I think that she had a sense of it, but we definitely talked about it. I don’t really think you know what it’s like until you’re actually in the trenches. I would give her advice like, you really need an assistant, you really do need to have somebody that’s cooking for you, you really do need someone to run lines with you and we need to make sure that she gets her scripts early in advance and that they’re locked and not changing a whole bunch before she shoots scenes. That was a gift that was given to me. I know a lot of people don’t have this luxury, but when I was given a script, I told them I needed three days of advance preparation and nothing could change, and James did it. We were able to deliver that for Jennifer too. But I think that you just really need to put your support system into place and I encouraged her to do that.
On this project, when you’re just focusing on producing, were there new challenges or new aspects you had to face behind the scenes that you hadn’t before?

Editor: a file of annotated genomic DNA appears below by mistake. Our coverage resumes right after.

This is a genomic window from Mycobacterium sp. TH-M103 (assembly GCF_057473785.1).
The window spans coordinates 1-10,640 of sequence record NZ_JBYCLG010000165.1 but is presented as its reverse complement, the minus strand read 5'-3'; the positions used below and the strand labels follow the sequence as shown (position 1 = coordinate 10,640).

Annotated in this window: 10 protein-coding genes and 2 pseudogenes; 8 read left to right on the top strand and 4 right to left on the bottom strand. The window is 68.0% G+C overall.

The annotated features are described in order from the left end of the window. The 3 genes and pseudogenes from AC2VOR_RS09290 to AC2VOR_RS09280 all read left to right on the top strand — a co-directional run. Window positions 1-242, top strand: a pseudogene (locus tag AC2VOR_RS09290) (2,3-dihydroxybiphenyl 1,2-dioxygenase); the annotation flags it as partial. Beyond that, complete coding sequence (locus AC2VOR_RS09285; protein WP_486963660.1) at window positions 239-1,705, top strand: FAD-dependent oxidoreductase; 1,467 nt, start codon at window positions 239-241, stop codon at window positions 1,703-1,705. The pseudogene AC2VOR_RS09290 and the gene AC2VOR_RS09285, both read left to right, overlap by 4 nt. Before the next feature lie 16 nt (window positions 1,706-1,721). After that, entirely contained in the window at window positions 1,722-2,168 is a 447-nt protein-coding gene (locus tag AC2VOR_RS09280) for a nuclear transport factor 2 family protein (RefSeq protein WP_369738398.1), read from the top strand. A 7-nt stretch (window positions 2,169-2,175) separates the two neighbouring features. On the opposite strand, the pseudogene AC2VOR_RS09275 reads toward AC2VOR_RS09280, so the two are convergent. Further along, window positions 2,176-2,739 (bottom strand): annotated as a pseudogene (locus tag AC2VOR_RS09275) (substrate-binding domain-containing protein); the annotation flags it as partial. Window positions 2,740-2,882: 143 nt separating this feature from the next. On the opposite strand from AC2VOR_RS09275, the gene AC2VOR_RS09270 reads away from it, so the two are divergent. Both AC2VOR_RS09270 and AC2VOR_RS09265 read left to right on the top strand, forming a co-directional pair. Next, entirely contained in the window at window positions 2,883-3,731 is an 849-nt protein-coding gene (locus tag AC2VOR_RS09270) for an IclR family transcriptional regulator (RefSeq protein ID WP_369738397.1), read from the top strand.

I was just much more hands-on than I had been previously because I was reading scripts in advance and giving notes, and watching cuts and giving notes, but there were lots of things that I wasn’t doing [before] like looking at all the dailies and listening to temp music and having and looking at takes for casting and being in casting sessions. It’s a very different experience for sure. At the end of the day, I would go on set and not have to worry about what I look like and I’m telling you, that is nothing short of lovely not to be constantly having to be primped and touched and looking at yourself in the mirror. It’s hard looking yourself in the mirror in a trailer getting your makeup done every day. You start to look tired and that doesn’t feel so good and you get insecure about how you look, but that was a huge concern that was completely obliterated being behind the scenes. It really can’t be underestimated. It’s not like I want to give up acting at all, but it was a nice change of pace.